Friday, August 25th, 2017


Not Stayin’ Still Bastard

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dennybitte: goldig by Denny Bitte

Tuesday, August 15th, 2017



by Denny Bitte

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Tuesday, May 30th, 2017

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end0skeletal: (via Orache Moth by FreezingGlare on deviantART)

Friday, May 26th, 2017


(via Orache Moth by FreezingGlare on deviantART)

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Sunday, May 21st, 2017

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nanonaturalist: nanonaturalist: I am too excited by the babies…

Wednesday, April 26th, 2017



I am too excited by the babies coming to sit on these. Look at these brand new precious butterfly babies. All these photos were taken TODAY.

Tawny emperor caterpillars
April 25, 2017

More baby pictures! Top photo was last night (April 25th) before I went to bed, bottom photo was this morning (April 26) before I left for work. Didn’t bring the babies with me because I have a long day and I don’t think I can bring a mason jar full of larvae into a concert with me, so I made sure to fill the jar with fresh hackberry leaves because BABIES ARE HUNGRY!!!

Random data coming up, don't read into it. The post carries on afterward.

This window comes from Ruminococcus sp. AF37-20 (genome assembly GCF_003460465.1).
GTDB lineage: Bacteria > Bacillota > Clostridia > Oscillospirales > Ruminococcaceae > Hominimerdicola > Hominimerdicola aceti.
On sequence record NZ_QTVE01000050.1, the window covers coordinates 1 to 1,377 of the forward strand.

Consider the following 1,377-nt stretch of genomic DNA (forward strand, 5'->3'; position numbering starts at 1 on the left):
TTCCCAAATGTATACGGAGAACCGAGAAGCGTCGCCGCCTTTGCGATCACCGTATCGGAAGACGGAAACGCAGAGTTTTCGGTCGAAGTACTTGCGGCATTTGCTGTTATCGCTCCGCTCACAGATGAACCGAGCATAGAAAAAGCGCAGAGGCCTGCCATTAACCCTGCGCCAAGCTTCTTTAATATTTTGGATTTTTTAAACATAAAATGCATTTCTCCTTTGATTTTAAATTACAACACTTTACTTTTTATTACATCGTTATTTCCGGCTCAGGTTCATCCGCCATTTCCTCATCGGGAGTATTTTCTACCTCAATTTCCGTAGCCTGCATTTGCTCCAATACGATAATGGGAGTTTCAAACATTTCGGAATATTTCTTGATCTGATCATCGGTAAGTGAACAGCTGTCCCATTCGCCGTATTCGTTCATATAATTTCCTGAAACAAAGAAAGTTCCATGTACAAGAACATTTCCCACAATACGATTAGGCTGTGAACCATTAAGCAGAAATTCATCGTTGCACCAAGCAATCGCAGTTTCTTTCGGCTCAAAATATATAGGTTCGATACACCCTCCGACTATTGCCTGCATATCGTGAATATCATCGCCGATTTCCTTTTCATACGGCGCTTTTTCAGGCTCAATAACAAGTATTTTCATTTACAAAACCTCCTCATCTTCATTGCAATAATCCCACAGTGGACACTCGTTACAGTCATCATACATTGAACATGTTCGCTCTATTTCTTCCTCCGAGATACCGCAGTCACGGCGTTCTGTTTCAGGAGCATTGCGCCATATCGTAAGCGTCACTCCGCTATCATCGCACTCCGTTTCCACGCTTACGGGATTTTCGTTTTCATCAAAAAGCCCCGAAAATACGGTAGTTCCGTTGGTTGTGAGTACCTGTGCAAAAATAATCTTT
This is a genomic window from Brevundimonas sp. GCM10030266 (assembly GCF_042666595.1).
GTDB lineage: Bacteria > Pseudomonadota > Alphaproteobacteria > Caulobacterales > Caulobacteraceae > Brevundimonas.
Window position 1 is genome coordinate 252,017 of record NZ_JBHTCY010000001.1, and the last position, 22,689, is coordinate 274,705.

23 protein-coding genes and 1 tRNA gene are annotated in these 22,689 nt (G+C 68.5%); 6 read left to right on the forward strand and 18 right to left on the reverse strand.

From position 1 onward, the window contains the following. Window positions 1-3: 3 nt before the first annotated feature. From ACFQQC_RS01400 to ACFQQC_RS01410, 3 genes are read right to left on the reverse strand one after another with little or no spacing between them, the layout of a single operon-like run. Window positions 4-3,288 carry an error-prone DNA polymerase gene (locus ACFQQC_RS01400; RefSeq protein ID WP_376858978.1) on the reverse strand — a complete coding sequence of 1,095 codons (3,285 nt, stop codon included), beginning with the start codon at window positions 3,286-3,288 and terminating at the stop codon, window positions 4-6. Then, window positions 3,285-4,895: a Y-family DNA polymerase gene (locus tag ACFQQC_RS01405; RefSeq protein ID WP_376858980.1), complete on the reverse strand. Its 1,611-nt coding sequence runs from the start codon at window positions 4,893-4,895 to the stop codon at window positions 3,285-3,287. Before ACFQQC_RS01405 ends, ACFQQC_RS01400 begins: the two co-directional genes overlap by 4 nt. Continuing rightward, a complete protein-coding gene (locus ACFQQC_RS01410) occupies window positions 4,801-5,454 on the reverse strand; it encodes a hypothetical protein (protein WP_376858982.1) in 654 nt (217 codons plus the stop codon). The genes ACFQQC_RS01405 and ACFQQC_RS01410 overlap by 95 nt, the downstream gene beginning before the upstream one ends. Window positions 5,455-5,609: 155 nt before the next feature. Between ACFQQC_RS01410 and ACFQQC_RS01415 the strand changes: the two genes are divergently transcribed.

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Monday, April 10th, 2017

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Saturday, April 8th, 2017


GUYS I JUST SAW AN ANT WITH THE FREAKY MIND CONTROL PARASITE. The parasite is a microscopic flatworm (Dicrocoelium dendriticum) with a crazy lifecycle–it starts out in snails, then gets into ants, then goes to cows, and starts all over again. The ants affected by this parasite will climb to the end of a stalk of grass in the evening and wait there until early morning, where they will go back to regular ant activities, every day until they’re eaten by a cow.

This ant is a harvester ant (I believe–last two photos are of the nest) which is interesting because the wikipedia article specifies the species this parasite affects in the US, and it’s not a harvester ant. But this spot (a ranch with a pond and lots of cows nearby) would be a great environment for the parasite to thrive. This ant was struggling but COULDN’T let go. I tried to get more/better photos with the microscope but lost the blade of grass (wind blew it away) before I could get set up.

Learn more about this parasite here:

That’s so cool. At our local salt marsh there is a flatworm parasite that uses killifish as an intermediate host. The parasite lodges in the fish’s brain and induces it to swim on its side near the surface, which causes the fish’s light-colored belly to flash skyward. This makes it more likely the fish will be preyed upon by a heron, inside of which the flatworm completes its life cycle.